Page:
US Presidential Election 2012: So How Close Is It?

by George_East on November 1, 2012

On the Today Programme this morning Mark Mardell described the US election as still being neck and neck.  Ray North, in his passionate post on Tuesday about the way the world seems to be going, said that Jackie South and I had been saying to him that  the race was close.  And so it is.  But that doesn’t mean that it is currently a tie.  This post is designed to help to assuage the fears of Obama supporters out there who haven’t been following the race in the somewhat obsessive way that I have.   

The race is not over, Romney could still win, but as we stand today 5 days out, Obama is the clear and overwhelmingly favourite.     So, to reflect my 6 reasons why Romney could still win post I wrote in late-September before the disaster of Obama’s first debate, here are 6 reasons why Obama supporters should be confident.

  1. Ohio, Ohio, Ohio

It would be an exaggeration to say that this year’s Presidential race is in reality all  about the Buckeye State, but not much of an exaggeration. 

Barack Obama is  not going to win all of the states he won in 2008.  He will undoubtedly lose Indiana (his most surprising victory 4 years ago) and Nebraska’s Second Congressional District.  He will almost certainly lose North Carolina. He will probably lose Florida.   He may well lose Virginia, Colorado and even New Hampshire and Iowa. But none of this matters, when push comes to shove.  Obama doesn’t need 300 Electoral Votes to win the Presidency, he needs 270.

As I have written before, in swing state terms, this means allowing for Obama winning the states won by John Kerry with New Mexico in place of New Hampshire, he has 237 Electoral Votes in the bag.  

Wisconsin’s 10 Electoral Votes look to be almost certainly in the blue column too.  Nate Silver of FiveThirtyEight now has Wisconsin at an 88% chance of an Obama victory (from 75% last time I wrote) and there has not been a single poll which has put Romney ahead in Wisconsin since mid-August when local boy, Paul Ryan, was first announced as the Vice Presidential pick.  That makes 247.

Nevada, similarly, looks more and more like a clear Obama win.  Nate Silver now has it as an 85% chance of an Obama victory (from 69% last time I wrote).  There has only been one poll this year showing Romney ahead in the Silver State and that was from a little known polling outfit (Dane) and came at the height of the Romney surge following the first debate.    That takes Obama to 253.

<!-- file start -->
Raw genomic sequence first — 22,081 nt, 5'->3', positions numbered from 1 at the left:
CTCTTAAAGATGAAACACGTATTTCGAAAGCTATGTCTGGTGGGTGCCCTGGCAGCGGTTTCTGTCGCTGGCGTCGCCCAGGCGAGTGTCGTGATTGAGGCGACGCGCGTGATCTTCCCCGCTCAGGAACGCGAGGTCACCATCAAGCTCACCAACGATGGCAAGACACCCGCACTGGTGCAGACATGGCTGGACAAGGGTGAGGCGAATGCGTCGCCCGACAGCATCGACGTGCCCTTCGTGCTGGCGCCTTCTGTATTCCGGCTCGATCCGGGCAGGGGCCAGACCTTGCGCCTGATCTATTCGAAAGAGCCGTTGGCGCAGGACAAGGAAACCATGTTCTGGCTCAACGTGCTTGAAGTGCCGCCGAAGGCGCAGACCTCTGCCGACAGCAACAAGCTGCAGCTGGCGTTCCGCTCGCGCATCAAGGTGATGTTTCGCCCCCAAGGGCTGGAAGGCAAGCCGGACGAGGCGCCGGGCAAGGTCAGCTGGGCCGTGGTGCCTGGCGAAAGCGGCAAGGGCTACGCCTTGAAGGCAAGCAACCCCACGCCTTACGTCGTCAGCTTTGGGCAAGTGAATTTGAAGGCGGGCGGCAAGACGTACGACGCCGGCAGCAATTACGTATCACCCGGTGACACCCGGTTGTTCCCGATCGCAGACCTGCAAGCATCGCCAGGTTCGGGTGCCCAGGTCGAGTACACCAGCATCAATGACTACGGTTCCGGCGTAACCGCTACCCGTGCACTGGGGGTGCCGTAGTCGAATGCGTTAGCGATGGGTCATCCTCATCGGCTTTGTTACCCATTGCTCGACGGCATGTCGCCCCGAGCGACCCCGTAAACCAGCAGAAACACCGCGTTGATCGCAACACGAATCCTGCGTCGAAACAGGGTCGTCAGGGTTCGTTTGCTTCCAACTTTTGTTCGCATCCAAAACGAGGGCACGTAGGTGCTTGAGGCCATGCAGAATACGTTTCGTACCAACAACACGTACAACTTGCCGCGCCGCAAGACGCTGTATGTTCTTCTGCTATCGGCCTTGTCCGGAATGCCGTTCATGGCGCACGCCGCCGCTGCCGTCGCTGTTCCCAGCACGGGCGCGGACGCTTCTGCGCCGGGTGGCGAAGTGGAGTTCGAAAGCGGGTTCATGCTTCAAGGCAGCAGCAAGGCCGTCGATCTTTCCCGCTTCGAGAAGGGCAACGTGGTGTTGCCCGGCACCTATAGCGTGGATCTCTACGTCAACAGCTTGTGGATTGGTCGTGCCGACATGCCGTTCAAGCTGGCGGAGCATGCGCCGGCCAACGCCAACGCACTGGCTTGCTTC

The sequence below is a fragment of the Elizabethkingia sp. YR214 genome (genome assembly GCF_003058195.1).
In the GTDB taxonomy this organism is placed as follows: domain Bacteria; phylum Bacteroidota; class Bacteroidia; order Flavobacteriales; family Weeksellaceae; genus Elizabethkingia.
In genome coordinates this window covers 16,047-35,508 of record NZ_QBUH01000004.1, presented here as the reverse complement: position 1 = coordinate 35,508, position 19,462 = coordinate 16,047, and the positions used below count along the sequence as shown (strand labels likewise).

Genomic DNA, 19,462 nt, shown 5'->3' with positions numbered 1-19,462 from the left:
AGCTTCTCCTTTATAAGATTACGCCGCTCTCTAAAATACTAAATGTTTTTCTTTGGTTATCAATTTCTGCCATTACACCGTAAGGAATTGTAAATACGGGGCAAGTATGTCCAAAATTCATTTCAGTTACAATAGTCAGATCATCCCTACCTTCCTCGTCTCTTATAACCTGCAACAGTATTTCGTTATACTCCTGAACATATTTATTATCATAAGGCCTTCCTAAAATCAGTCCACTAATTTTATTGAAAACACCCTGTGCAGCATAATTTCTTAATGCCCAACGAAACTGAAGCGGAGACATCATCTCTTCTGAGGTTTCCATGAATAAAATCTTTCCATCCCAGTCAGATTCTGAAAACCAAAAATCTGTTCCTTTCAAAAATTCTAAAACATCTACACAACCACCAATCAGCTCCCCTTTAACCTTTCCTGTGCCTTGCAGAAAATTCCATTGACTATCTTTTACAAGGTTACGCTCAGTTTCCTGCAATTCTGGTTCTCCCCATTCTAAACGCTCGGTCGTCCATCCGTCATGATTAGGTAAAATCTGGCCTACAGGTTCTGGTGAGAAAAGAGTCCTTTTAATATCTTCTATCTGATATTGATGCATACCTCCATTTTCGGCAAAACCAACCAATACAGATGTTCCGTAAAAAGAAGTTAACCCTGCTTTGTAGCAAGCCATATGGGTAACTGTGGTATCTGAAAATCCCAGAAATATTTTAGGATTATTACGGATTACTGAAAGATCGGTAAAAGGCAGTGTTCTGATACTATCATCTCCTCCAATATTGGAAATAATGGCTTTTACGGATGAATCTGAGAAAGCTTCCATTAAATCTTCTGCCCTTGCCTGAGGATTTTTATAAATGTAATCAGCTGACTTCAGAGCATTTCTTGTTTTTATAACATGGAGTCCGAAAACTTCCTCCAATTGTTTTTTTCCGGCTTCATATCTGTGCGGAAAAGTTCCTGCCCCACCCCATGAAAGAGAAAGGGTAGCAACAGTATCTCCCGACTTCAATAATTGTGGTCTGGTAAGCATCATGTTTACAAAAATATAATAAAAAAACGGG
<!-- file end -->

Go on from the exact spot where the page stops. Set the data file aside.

Allowing then for Wisconsin and Nevada, Ohio is worth 18 Electoral Votes.  It is the state which takes Obama over the victory line, whatever happens in the remaining swing states.  It is why Nate Silver rates it as having a 48% chance of being the decisive state in the race.  The last couple of weeks have seen Obama’s position in Ohio get consistently stronger.  Reflecting its importance, it is the most polled state of all.  There have been an astonishing 25 published polls since 17 October.  Of those polls, only 1 one has shown Romney in the lead (and that was from Republican polling outfit, Rasmussen), 2 others have shown the race tied.   The last 8 published polls (since Saturday!) have shown Obama up by between 2 and 5 points.   In the circumstances it is no wonder that Nate Silver now has the state as 80% likely to go to Obama (from 67% last time I wrote).  

It is also the likely explanation for the sudden Romney campaign diversion (including over $2,000,000 of ad buys) in Pennsylvania, Michigan and Minnesota.  This is not a sign of strength as seen by some TV pundits, but a sign of desperation – an attempt to find another route to 270, if Ohio ends up in the Obama column.  For what it is worth, in case this still makes you nervous,  Nate Silver currently has Obama as 96% likely to win Pennsylvania and 98% likely to win Minnesota and Michigan (ie it is considerably less likely than Obama winning North Carolina).

 2.  The End of Mittmentum

The conventional wisdom of the media pundit class, on both sides of the Atlantic, is that Obama was cruising to re-election until the first debate, but that since then all of the momentum has been with Romney.   There is, I think, an in built desire amongst journalists to make out that the race is a toss of a coin nailbiter, as Mark Mardell did this morning, it makes it more exciting after all, and drives ratings up.